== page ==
The Nature Foundation Sint Maarten, in collaboration with RAVON (Reptile, Amphibian and Fish Conservation Netherlands), is currently researching the local status of the bearded anole (Anolis pogus) lizard, also known as the Anguilla Bank bush anole. The bearded anole is an important endemic species to Sint Maarten, which means that the species is native and can only be found here. In the past, the bearded anole occurred on Anguilla and possibly on Saint-Barthélemy, but has vanished on both islands for unknown reasons. This new research, executed by AERES University student Joost Merjenburgh, will provide insight into the status of the vulnerable species and hopefully prevent its extinction.
The research is aimed to better understand the current abundance, distribution and habitat preference of the bearded anole as presently only little data is available. The data will provide insight about the population trend of the species and is needed for its IUCN red-list re-assessment. With this information measures can be made to conserve and protect the species. Merjenburgh is investigating a total of 100 location plots each with the size of 80m². All bearded anole are counted as well as measurements taken of tree canopy cover and habitat type. Until now the bearded anole population seems to be well distributed on the island. The bearded anole seems to be quite abundant when searching in the right habitat and is mostly absent in residential areas.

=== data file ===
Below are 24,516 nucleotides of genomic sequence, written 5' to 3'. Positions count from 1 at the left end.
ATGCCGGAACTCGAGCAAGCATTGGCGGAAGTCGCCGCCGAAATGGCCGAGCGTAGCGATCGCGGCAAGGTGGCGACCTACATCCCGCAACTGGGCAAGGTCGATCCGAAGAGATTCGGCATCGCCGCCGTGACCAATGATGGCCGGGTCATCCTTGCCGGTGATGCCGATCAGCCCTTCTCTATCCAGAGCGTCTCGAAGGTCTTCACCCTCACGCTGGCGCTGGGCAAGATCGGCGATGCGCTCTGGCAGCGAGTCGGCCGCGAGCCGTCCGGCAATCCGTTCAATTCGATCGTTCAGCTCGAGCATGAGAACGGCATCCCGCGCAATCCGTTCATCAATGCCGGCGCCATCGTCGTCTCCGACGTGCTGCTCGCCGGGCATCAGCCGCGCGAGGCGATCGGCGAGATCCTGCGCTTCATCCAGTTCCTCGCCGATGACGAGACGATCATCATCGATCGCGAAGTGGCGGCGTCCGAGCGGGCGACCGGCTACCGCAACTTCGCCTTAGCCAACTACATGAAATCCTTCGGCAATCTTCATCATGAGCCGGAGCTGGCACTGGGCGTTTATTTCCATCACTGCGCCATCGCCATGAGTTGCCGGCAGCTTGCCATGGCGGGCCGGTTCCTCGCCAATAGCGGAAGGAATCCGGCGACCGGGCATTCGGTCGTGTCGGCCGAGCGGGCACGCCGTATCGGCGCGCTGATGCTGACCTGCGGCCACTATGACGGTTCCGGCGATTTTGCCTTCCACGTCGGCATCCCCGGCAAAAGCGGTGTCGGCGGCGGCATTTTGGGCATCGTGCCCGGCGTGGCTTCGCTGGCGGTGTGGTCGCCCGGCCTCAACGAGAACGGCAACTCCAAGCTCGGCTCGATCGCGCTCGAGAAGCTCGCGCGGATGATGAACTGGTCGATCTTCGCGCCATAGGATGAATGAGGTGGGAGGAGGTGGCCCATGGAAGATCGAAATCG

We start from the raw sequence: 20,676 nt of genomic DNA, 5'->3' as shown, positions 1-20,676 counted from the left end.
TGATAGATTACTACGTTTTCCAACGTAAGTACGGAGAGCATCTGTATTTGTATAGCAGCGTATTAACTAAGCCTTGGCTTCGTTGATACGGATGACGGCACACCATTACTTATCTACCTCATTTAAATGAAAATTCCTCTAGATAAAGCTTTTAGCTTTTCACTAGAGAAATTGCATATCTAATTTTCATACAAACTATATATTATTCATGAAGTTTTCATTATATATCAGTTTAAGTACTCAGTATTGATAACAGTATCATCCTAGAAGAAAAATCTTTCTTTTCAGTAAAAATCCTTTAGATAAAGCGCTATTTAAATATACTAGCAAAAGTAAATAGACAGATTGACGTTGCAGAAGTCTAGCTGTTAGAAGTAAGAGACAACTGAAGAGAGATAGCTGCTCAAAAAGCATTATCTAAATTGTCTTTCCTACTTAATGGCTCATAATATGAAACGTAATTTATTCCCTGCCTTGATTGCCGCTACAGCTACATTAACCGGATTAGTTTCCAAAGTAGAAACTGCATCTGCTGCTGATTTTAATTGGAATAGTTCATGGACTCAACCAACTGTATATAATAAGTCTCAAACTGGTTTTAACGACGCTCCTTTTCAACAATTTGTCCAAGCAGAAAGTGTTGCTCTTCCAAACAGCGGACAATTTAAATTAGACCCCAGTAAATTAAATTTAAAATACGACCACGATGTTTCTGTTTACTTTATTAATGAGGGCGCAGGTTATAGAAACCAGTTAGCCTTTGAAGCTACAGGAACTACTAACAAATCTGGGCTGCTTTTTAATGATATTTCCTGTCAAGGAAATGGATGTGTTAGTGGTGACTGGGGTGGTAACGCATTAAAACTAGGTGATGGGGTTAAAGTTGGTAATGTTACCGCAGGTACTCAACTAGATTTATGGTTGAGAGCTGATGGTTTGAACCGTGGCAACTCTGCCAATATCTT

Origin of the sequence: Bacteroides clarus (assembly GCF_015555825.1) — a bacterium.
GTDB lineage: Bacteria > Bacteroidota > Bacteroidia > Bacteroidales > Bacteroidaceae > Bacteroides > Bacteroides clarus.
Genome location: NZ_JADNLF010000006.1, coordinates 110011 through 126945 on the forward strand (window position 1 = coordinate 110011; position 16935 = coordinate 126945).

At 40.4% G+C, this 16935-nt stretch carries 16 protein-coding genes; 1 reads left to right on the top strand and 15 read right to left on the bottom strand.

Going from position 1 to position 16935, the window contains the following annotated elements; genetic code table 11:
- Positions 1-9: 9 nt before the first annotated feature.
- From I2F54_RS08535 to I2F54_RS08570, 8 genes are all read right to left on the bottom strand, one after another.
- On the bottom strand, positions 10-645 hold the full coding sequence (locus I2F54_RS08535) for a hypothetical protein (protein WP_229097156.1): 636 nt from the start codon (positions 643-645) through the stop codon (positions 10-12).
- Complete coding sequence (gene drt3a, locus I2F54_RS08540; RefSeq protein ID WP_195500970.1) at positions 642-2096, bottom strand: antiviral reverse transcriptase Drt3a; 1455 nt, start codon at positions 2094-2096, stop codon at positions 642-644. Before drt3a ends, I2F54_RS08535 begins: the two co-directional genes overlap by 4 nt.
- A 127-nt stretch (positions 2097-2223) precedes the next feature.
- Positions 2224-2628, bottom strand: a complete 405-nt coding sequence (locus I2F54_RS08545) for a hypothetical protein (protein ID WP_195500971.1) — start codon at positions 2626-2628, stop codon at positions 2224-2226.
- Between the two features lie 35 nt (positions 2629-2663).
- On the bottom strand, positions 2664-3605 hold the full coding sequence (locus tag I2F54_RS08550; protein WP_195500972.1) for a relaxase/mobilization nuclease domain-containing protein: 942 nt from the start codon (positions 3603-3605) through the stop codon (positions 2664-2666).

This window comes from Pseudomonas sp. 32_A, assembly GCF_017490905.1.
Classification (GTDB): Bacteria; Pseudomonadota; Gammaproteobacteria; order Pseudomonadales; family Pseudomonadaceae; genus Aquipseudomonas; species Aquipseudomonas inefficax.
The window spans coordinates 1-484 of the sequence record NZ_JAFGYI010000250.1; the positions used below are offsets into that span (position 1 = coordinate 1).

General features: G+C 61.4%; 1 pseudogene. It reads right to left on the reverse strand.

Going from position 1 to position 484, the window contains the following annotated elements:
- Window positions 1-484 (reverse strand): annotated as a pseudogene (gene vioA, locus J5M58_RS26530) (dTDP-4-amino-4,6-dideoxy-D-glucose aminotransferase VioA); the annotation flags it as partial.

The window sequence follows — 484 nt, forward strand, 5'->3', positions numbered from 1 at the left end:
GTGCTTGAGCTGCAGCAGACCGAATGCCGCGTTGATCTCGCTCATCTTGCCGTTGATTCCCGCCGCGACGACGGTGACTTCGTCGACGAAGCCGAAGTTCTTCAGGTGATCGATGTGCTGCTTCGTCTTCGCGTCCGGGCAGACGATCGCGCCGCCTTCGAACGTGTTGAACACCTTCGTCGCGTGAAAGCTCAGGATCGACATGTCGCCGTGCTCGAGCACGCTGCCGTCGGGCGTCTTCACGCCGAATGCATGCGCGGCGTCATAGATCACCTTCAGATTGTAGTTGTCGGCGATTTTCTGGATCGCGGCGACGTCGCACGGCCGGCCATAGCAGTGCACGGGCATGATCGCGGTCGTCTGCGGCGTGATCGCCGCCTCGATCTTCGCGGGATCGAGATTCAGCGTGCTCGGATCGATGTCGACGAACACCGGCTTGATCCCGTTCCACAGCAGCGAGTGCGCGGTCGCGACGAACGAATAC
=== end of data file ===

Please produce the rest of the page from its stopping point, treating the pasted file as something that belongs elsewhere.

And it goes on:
Bearded anoles have a special appearance which can differ between individuals. “Some individuals have a turquoise colored spot around the eye, others have a dorsal stripe or dark bands across the neck and body and some have all characteristics. The reason why there is so much difference in pattern and coloration is that they use their appearance for camouflage and communication purposes. The bearded anole can also use the dewlap, a flap of skin that hangs beneath the lower jaw, to communicate. Although both genders have a dewlap, the one on the female is usually much smaller and less colorful then the one on the male. The male extends his dewlap mainly to attract females during mating season or to confront other males when they enter his territory” explained Merjenburgh.
Their diet, like other anoles, consists mainly of small arthropods. “For example, cockroaches, crickets and spiders are their favorite foods and occasionally flowers and fruits. Of course, this species also falls prey to predators sometimes. One of those predators is the mongoose, which is and introduced species. The mongoose eats every native reptile species on the island and is probably the reason why the only native snake, the leeward island racer, has probably become extinct on Sint Maarten” concluded Merjenburgh.
Photo caption: Bearded anole with a dorsal stripe, dark bands and a turquoise spot around the eyes foraging on St Maarten, photo credit: Joost Merjenburgh.